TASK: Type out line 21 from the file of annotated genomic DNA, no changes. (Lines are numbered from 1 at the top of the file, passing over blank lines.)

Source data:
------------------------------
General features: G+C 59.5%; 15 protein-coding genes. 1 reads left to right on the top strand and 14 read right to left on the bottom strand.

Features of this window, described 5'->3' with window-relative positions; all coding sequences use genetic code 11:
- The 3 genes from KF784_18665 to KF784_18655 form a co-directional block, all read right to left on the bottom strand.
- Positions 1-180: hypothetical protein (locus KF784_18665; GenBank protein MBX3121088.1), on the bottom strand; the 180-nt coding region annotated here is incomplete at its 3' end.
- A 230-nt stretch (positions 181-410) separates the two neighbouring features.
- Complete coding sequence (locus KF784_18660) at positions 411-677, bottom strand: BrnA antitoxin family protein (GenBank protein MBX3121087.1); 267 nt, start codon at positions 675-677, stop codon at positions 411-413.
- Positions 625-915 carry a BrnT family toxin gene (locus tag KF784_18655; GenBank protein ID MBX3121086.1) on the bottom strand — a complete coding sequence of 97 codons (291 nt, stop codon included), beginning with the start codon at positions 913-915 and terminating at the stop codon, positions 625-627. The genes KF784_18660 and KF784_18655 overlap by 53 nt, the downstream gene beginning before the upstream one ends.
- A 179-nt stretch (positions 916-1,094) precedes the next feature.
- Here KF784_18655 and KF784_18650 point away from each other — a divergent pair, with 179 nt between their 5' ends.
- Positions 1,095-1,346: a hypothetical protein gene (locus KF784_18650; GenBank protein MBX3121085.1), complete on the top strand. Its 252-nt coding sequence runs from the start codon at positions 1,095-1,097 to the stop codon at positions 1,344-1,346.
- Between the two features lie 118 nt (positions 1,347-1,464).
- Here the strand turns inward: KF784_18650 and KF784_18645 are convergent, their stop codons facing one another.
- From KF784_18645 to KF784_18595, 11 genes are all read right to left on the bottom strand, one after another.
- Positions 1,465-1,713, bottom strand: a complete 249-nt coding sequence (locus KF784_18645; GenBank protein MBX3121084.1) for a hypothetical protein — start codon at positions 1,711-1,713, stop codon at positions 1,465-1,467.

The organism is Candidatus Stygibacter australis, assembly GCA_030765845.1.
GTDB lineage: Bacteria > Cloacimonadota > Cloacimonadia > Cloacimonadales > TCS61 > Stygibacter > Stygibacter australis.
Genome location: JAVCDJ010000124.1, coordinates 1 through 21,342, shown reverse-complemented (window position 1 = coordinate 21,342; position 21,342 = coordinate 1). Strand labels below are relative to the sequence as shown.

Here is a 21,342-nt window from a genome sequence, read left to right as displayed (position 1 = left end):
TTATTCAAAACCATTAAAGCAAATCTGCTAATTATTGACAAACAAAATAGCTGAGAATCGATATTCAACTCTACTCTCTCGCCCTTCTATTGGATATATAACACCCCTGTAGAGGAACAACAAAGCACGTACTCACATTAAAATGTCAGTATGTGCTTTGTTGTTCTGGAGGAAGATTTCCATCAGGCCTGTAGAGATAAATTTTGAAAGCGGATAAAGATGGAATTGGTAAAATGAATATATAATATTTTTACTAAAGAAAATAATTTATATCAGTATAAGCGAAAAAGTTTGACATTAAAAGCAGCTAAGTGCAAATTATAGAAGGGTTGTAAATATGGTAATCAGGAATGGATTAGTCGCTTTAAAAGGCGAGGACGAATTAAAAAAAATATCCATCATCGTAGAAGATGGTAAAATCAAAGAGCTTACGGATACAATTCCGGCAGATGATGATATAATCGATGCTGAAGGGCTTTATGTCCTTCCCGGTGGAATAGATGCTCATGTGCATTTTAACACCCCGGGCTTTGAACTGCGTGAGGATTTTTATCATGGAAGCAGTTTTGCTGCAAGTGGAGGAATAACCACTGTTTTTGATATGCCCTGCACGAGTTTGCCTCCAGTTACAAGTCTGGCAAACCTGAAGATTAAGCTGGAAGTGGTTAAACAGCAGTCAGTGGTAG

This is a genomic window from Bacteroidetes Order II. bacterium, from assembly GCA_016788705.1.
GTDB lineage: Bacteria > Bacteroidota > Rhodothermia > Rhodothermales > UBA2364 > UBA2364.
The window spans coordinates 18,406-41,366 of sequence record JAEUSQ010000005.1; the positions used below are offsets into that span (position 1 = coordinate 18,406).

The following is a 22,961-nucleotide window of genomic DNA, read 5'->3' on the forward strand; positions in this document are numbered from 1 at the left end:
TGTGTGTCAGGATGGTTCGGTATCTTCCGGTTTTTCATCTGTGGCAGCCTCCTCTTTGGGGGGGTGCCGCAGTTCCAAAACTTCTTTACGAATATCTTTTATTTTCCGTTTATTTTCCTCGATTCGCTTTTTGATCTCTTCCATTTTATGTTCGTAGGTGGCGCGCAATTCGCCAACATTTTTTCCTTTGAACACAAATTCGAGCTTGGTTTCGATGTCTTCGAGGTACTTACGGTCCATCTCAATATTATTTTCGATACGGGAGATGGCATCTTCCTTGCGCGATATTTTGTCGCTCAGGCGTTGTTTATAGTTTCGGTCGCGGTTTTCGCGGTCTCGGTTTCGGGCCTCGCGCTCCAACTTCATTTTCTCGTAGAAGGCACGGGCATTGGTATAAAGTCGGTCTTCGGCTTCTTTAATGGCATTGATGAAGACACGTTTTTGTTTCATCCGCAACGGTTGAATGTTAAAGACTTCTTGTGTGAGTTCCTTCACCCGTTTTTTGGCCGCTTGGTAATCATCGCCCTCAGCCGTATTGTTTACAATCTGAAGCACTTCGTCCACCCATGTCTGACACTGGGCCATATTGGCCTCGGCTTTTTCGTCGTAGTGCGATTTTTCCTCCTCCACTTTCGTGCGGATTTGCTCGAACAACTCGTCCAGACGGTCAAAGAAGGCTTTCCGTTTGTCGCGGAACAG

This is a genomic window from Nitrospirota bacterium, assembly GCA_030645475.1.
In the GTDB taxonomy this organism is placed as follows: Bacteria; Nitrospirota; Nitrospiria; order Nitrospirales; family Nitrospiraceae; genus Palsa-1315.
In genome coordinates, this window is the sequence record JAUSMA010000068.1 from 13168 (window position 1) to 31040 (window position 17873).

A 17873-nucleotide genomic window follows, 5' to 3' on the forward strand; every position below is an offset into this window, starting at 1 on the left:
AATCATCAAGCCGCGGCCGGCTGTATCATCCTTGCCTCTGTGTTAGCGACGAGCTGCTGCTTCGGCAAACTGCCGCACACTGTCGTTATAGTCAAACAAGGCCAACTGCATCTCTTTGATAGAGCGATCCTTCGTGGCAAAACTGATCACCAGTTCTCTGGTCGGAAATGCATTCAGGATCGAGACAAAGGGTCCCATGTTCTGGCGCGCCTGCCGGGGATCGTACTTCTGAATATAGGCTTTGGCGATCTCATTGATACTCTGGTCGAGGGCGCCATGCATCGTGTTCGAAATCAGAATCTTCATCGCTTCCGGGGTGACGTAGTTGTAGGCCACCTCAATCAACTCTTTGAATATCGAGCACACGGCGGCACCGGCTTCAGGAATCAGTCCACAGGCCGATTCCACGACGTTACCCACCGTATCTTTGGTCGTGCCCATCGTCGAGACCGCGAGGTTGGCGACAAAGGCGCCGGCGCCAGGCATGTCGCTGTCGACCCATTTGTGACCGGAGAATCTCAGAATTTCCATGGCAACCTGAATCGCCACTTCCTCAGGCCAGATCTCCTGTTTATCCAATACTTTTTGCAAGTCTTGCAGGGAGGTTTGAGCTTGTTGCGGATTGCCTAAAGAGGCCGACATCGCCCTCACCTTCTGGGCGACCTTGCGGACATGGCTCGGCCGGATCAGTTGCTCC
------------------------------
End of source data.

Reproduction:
GTDB lineage: Bacteria > Bacteroidota > Rhodothermia > Rhodothermales > UBA2364 > UBA2364.